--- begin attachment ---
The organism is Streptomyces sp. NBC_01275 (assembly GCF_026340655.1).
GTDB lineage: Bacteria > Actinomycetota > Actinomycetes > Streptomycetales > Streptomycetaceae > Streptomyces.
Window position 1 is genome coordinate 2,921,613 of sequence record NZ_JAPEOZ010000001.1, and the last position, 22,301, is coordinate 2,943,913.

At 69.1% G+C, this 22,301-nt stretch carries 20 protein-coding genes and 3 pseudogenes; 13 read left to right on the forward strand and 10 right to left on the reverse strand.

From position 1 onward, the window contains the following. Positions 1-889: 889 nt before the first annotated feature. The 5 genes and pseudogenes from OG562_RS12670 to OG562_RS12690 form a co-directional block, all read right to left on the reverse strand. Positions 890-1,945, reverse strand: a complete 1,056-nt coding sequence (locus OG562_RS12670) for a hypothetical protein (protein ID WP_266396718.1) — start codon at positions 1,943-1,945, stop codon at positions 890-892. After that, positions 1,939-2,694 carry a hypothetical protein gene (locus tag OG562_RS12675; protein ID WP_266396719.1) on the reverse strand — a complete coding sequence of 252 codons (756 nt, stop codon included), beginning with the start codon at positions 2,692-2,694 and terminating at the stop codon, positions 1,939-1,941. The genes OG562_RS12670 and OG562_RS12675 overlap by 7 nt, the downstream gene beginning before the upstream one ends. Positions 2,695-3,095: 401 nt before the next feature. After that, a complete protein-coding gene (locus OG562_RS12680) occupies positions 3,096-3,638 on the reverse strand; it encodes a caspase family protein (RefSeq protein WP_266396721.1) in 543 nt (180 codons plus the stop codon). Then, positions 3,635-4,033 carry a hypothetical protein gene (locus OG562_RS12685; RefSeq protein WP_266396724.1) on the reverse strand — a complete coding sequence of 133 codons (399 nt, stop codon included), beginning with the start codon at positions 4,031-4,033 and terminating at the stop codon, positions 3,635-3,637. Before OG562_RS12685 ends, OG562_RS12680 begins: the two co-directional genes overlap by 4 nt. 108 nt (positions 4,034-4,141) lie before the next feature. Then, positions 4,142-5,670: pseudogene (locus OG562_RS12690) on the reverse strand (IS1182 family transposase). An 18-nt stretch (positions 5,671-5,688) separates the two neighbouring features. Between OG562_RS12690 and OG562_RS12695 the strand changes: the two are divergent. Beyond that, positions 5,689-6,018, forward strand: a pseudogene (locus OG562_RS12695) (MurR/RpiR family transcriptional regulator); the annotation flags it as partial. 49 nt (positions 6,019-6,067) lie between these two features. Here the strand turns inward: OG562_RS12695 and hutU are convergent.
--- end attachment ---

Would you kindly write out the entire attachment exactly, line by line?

The organism is Streptomyces sp. NBC_01275 (assembly GCF_026340655.1).
GTDB lineage: Bacteria > Actinomycetota > Actinomycetes > Streptomycetales > Streptomycetaceae > Streptomyces.
Window position 1 is genome coordinate 2,921,613 of sequence record NZ_JAPEOZ010000001.1, and the last position, 22,301, is coordinate 2,943,913.

At 69.1% G+C, this 22,301-nt stretch carries 20 protein-coding genes and 3 pseudogenes; 13 read left to right on the forward strand and 10 right to left on the reverse strand.

From position 1 onward, the window contains the following. Positions 1-889: 889 nt before the first annotated feature. The 5 genes and pseudogenes from OG562_RS12670 to OG562_RS12690 form a co-directional block, all read right to left on the reverse strand. Positions 890-1,945, reverse strand: a complete 1,056-nt coding sequence (locus OG562_RS12670) for a hypothetical protein (protein ID WP_266396718.1) — start codon at positions 1,943-1,945, stop codon at positions 890-892. After that, positions 1,939-2,694 carry a hypothetical protein gene (locus tag OG562_RS12675; protein ID WP_266396719.1) on the reverse strand — a complete coding sequence of 252 codons (756 nt, stop codon included), beginning with the start codon at positions 2,692-2,694 and terminating at the stop codon, positions 1,939-1,941. The genes OG562_RS12670 and OG562_RS12675 overlap by 7 nt, the downstream gene beginning before the upstream one ends. Positions 2,695-3,095: 401 nt before the next feature. After that, a complete protein-coding gene (locus OG562_RS12680) occupies positions 3,096-3,638 on the reverse strand; it encodes a caspase family protein (RefSeq protein WP_266396721.1) in 543 nt (180 codons plus the stop codon). Then, positions 3,635-4,033 carry a hypothetical protein gene (locus OG562_RS12685; RefSeq protein WP_266396724.1) on the reverse strand — a complete coding sequence of 133 codons (399 nt, stop codon included), beginning with the start codon at positions 4,031-4,033 and terminating at the stop codon, positions 3,635-3,637. Before OG562_RS12685 ends, OG562_RS12680 begins: the two co-directional genes overlap by 4 nt. 108 nt (positions 4,034-4,141) lie before the next feature. Then, positions 4,142-5,670: pseudogene (locus OG562_RS12690) on the reverse strand (IS1182 family transposase). An 18-nt stretch (positions 5,671-5,688) separates the two neighbouring features. Between OG562_RS12690 and OG562_RS12695 the strand changes: the two are divergent. Beyond that, positions 5,689-6,018, forward strand: a pseudogene (locus OG562_RS12695) (MurR/RpiR family transcriptional regulator); the annotation flags it as partial. 49 nt (positions 6,019-6,067) lie between these two features. Here the strand turns inward: OG562_RS12695 and hutU are convergent.